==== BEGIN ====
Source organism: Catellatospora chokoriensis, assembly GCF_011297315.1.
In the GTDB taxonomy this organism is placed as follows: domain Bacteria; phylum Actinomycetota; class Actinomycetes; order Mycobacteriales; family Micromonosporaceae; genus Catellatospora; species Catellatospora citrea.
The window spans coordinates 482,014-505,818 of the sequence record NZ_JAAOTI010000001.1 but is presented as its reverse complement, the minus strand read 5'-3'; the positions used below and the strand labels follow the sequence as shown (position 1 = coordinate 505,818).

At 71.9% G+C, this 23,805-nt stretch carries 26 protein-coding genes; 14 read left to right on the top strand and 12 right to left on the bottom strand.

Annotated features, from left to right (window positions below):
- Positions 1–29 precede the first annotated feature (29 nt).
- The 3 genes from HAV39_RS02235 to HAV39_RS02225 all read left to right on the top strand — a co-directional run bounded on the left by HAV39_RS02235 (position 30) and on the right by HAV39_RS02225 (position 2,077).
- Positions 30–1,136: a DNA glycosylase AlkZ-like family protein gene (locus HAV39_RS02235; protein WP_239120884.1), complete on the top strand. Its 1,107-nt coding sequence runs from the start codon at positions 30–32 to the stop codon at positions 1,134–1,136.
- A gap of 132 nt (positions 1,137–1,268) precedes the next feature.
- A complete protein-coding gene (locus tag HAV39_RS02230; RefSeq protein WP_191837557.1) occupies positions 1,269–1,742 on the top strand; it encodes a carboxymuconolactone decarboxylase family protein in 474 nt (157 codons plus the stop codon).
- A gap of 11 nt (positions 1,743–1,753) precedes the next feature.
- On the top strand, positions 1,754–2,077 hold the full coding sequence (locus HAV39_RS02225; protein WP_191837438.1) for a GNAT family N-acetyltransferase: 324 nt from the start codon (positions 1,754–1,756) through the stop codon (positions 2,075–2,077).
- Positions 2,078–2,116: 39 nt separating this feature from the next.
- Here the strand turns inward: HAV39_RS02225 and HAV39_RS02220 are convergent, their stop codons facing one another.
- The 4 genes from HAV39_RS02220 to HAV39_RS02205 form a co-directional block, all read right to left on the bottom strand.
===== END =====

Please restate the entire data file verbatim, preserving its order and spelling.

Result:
Source organism: Catellatospora chokoriensis, assembly GCF_011297315.1.
In the GTDB taxonomy this organism is placed as follows: domain Bacteria; phylum Actinomycetota; class Actinomycetes; order Mycobacteriales; family Micromonosporaceae; genus Catellatospora; species Catellatospora citrea.
The window spans coordinates 482,014-505,818 of the sequence record NZ_JAAOTI010000001.1 but is presented as its reverse complement, the minus strand read 5'-3'; the positions used below and the strand labels follow the sequence as shown (position 1 = coordinate 505,818).

At 71.9% G+C, this 23,805-nt stretch carries 26 protein-coding genes; 14 read left to right on the top strand and 12 right to left on the bottom strand.

Annotated features, from left to right (window positions below):
- Positions 1–29 precede the first annotated feature (29 nt).
- The 3 genes from HAV39_RS02235 to HAV39_RS02225 all read left to right on the top strand — a co-directional run bounded on the left by HAV39_RS02235 (position 30) and on the right by HAV39_RS02225 (position 2,077).
- Positions 30–1,136: a DNA glycosylase AlkZ-like family protein gene (locus HAV39_RS02235; protein WP_239120884.1), complete on the top strand. Its 1,107-nt coding sequence runs from the start codon at positions 30–32 to the stop codon at positions 1,134–1,136.
- A gap of 132 nt (positions 1,137–1,268) precedes the next feature.
- A complete protein-coding gene (locus tag HAV39_RS02230; RefSeq protein WP_191837557.1) occupies positions 1,269–1,742 on the top strand; it encodes a carboxymuconolactone decarboxylase family protein in 474 nt (157 codons plus the stop codon).
- A gap of 11 nt (positions 1,743–1,753) precedes the next feature.
- On the top strand, positions 1,754–2,077 hold the full coding sequence (locus HAV39_RS02225; protein WP_191837438.1) for a GNAT family N-acetyltransferase: 324 nt from the start codon (positions 1,754–1,756) through the stop codon (positions 2,075–2,077).
- Positions 2,078–2,116: 39 nt separating this feature from the next.
- Here the strand turns inward: HAV39_RS02225 and HAV39_RS02220 are convergent, their stop codons facing one another.
- The 4 genes from HAV39_RS02220 to HAV39_RS02205 form a co-directional block, all read right to left on the bottom strand.